Two commodities that power the world are taking divergent paths, and it could have a big impact on consumers in the coming months.
Crude oil is down some 25% from its highs, but natural-gas prices are still soaring. Natural-gas futures rose to new 14-year highs this past week, hitting $9.33 per million British thermal units on Tuesday. Natural gas is the largest source of electricity in the U.S. and a major source of heating around the world.
There are several reasons for the differing fortunes of oil and gas, but at a basic level it has to do with how the world has adapted to Russia’s invasion of Ukraine and the resulting sanctions. While Russia has continued to export oil to various buyers, including India and China, it has been reducing the amount of natural gas it sends to Europe. That has added to a global natural-gas shortage.
Natural-gas futures in Europe are more than 10 times as high as they were a year ago. That will soon start showing up in heating and electricity bills. In Germany and England, wholesale power prices hit new records this past week after having more than quintupled in the past year. In the U.S., power prices are considerably lower than they are in Europe, because of large domestic supplies of natural gas, but they’re still rising.
Note: data through Aug. 17
Investors can play the increase in natural-gas prices by buying gas producers like
or companies with exposure to liquefied natural gas such as
Palo Alto Networks and Zoom Video Communications report quarterly results.
The Federal Reserve Bank of Chicago releases its National Activity Index for July. Consensus estimate is for a negative 0.14 reading, slightly better than in June.
reports second-quarter fiscal-2023 results. In early August, the company preannounced weaker-than-expected sales for the quarter on softness in its gaming segment. Shares are down 6% since then.
The Census Bureau reports new residential sales data for July. Economists forecast that sales of new single-family homes were at a seasonally adjusted rate of 577,500, 12,500 less than in June. New-home sales are down more than 40% from the summer of 2020.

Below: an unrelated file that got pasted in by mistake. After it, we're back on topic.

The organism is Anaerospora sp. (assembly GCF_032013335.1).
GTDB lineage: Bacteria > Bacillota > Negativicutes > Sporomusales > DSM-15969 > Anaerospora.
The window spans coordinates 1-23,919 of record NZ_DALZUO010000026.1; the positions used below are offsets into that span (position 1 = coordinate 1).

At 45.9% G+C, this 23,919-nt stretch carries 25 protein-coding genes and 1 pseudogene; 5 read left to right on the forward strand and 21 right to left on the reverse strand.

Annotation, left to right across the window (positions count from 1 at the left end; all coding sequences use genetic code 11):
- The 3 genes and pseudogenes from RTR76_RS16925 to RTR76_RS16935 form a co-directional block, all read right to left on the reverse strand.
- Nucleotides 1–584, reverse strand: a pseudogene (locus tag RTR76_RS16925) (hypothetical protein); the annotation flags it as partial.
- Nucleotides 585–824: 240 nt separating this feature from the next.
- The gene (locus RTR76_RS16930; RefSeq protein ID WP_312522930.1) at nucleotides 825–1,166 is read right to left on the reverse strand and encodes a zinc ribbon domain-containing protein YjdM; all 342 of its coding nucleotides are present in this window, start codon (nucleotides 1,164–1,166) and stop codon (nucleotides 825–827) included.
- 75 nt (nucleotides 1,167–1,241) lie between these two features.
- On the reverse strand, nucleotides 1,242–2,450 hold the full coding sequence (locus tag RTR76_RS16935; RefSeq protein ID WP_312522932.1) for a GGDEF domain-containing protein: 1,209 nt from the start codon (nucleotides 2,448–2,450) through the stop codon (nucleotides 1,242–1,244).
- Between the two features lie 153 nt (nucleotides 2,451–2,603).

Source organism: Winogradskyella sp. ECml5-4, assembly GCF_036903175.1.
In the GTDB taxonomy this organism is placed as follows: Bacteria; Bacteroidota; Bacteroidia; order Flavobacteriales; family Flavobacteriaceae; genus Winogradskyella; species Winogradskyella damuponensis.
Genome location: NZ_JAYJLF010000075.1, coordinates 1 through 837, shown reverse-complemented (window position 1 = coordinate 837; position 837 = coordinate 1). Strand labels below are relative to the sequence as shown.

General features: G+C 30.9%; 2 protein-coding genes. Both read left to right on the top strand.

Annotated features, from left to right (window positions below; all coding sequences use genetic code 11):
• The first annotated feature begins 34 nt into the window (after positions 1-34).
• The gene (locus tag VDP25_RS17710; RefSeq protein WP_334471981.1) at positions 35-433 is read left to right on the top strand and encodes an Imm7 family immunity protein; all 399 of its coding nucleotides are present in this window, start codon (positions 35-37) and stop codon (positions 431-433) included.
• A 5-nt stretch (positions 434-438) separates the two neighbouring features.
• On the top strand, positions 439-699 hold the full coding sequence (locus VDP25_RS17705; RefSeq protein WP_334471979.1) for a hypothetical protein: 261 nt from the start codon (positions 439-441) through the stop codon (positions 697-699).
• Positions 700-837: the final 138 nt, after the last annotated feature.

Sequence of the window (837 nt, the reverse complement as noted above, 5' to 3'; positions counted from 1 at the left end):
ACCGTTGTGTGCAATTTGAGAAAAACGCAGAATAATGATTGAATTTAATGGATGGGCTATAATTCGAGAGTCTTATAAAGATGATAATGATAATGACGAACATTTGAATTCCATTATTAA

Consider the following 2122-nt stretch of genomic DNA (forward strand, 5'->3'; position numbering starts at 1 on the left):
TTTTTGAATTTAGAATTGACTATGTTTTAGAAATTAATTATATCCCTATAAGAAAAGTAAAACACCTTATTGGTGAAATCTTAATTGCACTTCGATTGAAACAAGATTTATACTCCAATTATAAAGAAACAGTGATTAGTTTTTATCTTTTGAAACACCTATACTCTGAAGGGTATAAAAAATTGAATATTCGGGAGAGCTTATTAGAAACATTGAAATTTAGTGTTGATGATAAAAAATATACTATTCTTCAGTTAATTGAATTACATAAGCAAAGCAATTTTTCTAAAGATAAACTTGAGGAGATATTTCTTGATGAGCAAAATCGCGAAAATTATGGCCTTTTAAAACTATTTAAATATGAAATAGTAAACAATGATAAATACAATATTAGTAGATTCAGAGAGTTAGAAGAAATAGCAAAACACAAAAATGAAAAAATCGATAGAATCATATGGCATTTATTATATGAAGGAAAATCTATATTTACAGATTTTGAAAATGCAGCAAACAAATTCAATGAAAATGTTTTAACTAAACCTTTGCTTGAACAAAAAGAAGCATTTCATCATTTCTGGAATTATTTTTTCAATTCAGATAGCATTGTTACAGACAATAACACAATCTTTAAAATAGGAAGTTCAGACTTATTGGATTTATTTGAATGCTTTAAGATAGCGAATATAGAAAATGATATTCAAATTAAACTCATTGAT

S&P Global releases both its Manufacturing and Services Purchasing Managers’ indexes for August. Expectations are for the Manufacturing
to be 52, while the Services PMI is seen coming in at 50. This compares with readings of 52.2 and 47.3, respectively, in July. That was the first reading below 50 for the Services PMI in more than two years, indicating contraction in that sector.
Snowflake, and Williams-Sonoma report earnings.
The Census Bureau releases the durable-goods report for July. The consensus call is for new orders for durable manufactured goods to increase 0.5% month over month to $274 billion.
Canadian Imperial Bank of Commerce
and Workday hold conference calls to discuss quarterly results.
The Federal Reserve Bank of Kansas City hosts the three-day 2022 Economic Policy Symposium in Jackson Hole, Wyo. “Reassessing Constraints on the Economy and Policy” is the theme for this year’s confab.
The Bureau of Economic Analysis reports its second estimate of gross-domestic-product growth. The preliminary estimate was that GDP contracted at a seasonally adjusted annual rate of 0.9% in the second quarter. This marked two consecutive quarters of declines, meeting one definition of a recession.
The BEA reports personal income and spending for July. Income is expected to increase 0.6% month over month, matching June’s gain. Spending is seen rising 0.5%, compared with 1.1% previously. Consensus estimate is for the core personal-consumption expenditures price index to surge 4.7% year over year, after a 4.8% jump in June.
Write to Avi Salzman at email@example.com